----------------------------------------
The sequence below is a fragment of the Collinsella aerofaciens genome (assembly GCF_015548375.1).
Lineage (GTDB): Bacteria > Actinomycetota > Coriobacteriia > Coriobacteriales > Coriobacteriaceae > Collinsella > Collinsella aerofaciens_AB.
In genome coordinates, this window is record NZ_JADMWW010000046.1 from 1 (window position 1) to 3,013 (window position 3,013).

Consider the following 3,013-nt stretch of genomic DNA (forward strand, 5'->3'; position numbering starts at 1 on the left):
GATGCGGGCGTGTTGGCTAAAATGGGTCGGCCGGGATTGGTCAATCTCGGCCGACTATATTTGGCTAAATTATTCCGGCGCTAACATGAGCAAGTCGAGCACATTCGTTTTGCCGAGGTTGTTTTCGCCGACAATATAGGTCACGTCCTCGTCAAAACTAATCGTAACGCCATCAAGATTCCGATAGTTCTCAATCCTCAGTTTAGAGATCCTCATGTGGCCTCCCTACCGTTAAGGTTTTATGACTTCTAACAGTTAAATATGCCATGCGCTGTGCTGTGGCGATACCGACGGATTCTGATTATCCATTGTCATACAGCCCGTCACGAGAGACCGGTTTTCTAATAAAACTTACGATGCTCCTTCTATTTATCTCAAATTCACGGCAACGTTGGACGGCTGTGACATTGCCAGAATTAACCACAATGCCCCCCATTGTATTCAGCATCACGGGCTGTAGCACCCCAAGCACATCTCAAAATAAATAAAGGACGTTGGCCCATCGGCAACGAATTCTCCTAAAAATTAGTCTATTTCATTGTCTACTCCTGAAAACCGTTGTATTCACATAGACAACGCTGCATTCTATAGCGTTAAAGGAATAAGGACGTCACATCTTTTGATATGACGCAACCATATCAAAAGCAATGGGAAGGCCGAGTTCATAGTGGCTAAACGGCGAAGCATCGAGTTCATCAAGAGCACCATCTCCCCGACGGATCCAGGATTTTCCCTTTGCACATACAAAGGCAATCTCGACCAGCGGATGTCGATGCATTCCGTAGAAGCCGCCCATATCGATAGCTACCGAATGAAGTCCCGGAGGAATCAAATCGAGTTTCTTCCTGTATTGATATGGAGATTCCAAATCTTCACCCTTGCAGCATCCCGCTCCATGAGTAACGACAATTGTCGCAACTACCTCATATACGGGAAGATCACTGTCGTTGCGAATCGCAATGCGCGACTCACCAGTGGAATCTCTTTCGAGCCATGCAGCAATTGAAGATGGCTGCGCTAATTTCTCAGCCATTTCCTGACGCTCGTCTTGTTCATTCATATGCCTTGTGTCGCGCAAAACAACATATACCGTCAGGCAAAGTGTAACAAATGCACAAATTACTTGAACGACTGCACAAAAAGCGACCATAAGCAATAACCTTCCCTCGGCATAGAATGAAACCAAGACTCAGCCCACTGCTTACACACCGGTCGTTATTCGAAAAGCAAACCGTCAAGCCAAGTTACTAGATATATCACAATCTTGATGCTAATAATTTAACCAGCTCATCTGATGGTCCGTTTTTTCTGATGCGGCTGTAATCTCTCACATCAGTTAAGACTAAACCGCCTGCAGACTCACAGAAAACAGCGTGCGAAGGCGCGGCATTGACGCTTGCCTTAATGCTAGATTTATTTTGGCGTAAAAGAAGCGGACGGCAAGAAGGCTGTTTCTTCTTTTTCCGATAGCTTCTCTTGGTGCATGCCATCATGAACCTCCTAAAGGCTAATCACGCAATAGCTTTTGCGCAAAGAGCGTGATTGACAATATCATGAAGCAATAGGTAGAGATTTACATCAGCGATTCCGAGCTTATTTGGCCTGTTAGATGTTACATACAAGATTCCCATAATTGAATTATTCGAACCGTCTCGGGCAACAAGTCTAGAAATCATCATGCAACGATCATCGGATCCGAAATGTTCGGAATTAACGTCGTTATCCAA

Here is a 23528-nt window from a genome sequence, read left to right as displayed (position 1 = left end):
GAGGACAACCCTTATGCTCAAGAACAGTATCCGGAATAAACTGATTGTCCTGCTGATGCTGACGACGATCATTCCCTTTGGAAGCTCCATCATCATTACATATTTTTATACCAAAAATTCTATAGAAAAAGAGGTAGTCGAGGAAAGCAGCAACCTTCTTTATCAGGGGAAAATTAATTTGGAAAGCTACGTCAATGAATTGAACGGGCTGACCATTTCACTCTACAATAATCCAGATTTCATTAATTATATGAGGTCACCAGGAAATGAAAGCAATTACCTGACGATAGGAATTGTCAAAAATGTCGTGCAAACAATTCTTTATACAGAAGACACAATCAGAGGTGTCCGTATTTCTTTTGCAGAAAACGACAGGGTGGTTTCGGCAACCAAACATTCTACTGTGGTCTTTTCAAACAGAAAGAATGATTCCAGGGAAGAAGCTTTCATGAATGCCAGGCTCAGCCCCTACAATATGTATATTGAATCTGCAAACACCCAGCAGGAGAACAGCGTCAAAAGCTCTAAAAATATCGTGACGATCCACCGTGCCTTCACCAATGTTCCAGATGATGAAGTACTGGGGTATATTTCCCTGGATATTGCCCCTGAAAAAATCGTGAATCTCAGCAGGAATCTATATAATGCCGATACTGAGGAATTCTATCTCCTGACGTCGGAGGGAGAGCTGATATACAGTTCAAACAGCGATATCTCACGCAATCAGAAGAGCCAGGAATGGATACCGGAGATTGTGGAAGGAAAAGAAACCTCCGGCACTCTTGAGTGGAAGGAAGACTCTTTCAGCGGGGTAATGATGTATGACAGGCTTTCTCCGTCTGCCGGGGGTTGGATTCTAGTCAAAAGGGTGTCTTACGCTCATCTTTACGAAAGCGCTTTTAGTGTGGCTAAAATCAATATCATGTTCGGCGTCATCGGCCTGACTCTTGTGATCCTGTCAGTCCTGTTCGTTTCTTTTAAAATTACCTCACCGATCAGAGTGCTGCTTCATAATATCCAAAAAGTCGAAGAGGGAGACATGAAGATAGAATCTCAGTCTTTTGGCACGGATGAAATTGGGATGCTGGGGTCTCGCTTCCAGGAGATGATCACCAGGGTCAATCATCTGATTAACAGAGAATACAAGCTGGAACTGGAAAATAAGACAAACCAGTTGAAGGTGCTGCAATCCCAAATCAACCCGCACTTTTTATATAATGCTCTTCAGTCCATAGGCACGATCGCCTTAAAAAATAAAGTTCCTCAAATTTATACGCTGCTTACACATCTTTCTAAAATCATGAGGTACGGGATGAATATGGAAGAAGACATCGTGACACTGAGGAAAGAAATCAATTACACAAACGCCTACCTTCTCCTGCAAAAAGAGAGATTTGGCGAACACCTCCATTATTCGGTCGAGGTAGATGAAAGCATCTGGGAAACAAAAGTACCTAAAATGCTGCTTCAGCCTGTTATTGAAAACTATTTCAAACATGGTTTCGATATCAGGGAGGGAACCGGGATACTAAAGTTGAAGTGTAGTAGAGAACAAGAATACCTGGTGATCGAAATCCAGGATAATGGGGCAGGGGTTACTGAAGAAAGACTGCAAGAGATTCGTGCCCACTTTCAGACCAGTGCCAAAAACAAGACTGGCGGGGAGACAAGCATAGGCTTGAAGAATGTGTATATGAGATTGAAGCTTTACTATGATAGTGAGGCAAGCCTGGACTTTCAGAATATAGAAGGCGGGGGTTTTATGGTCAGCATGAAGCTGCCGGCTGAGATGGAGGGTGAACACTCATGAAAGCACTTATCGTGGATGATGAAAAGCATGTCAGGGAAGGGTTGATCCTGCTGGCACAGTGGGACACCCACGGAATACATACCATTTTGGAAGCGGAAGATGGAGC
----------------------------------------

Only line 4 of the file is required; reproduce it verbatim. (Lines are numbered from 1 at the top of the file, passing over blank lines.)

Consider the following 3,013-nt stretch of genomic DNA (forward strand, 5'->3'; position numbering starts at 1 on the left):